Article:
« October 2016 | Main | December 2016 »

A Lot Happens on the Road to the Farm

Road to the farm

I texted Mavis and asked if she had a fair amount of ground pork on hand. Indeed, she did, and would set it aside with my name on it. I was glad for a trip to Baldwin Brook and the slow meandering drive to get there. The stretch of road doesn’t offer much, which of course is what I love. You could stop at one of the two chainsaw shops along the way - Stihl or Husqvarna - depending on your pleasure, but other than that, it’s mostly just you and miles of stonewalls winding through the back roads of eastern Connecticut.

It was one of those drives that afforded more time inside my own head than was probably helpful, but maybe it’s good to be trapped in a car with the things you do not understand. Things that on the surface, I get the explanation of, but lack true understanding once filtered through the heart and conscience. And so, a prisoner to myself, I grappled with thoughts of why we do not provide seat belts for children on schoolhouses, the cruel irony of shooting water protectors with water cannons (in sub-freezing temperatures), emotionally driven tweets by our president-elect, farmers being forced to jump through multiple expensive hoops in order to legally sell meat, and how after 21 years of marriage your old love song makes little sense, so you wait until a new one finds its way... and it's worth the wait, because rookie love cannot own a song like this. 

(Actually, that last part can be added to the short list of things I understand.)

Driving along, attempting to let go of current affairs and my inability to make sense of most things, my thoughts drift to a different time - some 200+ years ago - when 5,000 French troops led by Rochambeau marched this very road from Rhode Island to Old Wethersfield where General Washington waited, and upon their arrival, planned the final battle of the Revolutionary War with Rochambeau. Years prior, I’d stood in the very room this meeting took place, but at the time it did not occur to me to consider Rochambeau’s journey there (I’m somewhat familiar with Washington’s travels during that time). Recently however, a local historian shared with me the story of this road. According to his research, it took two days for the soldiers to pass through the area, and if one visualized the scene for only a moment, it is easy to understand such an event was likely the grandest, most ominous experience that folks living along the footpath would witness in their lifetime. Two straight days of troops passing through. He also explained the French troops were not without money, which prompted settlers to capitalize on the opportunity, selling produce, bread, shoes, and medicine up and down the route. While my understanding of war remains dubious, my imagination cannot resist dropping back to this moment in time, when traveling this road.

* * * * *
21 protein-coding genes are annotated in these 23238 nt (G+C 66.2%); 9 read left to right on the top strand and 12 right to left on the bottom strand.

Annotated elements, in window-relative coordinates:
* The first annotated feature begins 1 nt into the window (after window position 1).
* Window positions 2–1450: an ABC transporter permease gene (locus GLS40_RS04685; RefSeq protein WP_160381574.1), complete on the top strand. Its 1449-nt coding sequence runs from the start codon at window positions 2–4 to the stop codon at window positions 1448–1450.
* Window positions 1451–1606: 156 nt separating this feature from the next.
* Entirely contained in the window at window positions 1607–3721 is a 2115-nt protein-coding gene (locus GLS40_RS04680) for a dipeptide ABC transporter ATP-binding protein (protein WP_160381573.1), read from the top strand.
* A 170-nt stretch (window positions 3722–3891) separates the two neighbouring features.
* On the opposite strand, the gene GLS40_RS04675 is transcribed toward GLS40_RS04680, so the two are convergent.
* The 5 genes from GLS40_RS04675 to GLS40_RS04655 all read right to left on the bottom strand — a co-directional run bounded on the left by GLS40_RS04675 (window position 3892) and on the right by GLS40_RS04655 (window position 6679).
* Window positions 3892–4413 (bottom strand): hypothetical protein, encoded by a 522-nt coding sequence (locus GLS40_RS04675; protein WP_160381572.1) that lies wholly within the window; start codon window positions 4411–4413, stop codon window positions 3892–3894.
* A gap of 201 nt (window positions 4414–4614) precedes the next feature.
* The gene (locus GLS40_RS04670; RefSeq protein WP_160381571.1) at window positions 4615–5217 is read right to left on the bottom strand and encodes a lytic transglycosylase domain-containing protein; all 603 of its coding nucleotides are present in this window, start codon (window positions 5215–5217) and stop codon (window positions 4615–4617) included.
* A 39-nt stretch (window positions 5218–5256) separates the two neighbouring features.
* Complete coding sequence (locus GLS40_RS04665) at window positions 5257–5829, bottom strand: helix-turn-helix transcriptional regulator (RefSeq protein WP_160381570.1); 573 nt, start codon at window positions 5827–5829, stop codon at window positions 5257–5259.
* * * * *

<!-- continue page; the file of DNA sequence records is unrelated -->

A lot happens on the road to the farm.

Lately I’ve had no idea what to write about because so many things seem hard right now, and it kind of sucks to write about hard things without the ability to wrap it up in a pretty bow of clear perspective at the end. Being on the other side is comfortable. You’d think at my age I would accept the discomfort, the lack of understanding, and could write my way through regardless. But I can’t, so I’ve been writing less and watching more. Speaking less and listening more. People will be hurt and sometimes they will heal. Injustices will occur but will not always prevail. There will be times when love wins, and times when it does not. There are many things I do not understand, and a few things that I do.  

I pulled onto the dirt drive and made my way through the covered bridge; my order was in the farm store cooler, just as Mavis had promised. I grabbed some raw milk and a pack of country ribs, too, then placed my cash in the vintage saltine tin on the table. Back home, spices are gathered and the pork is combined with ground venison from the buck Adam brought home on opening day. Sausage is made and we’ve completed another step in filling the freezer. I guess that's one more thing I understand. Just look at how the list grows.

Remarkably Persistent


No stickers for absentee voters...

Today I’ll fold up the monstrosity of a drying rack that now occupies half her room, and unpin the shawl that has been blocking on her bed. I’ll dust and vacuum and do those subtle things a mother does that mostly go unnoticed, but are the markings of home and if absent, are deeply felt. I miss her always, but selfishly, I’ve missed her even more during this charged political time. We talk and text every day, but of course it’s not the same. Though I do love that of all the text exchanges we’ve shared during the last week, there was only one all-caps text (true measure of emotion, yes?) from my otherwise stoic daughter, and that was the text alerting me of Gwen Ifill’s passing. Priorities. There was a second all-caps text immediately following that may have included the words, God has left us (true measure of emotion paired with paternally inherited dark humor).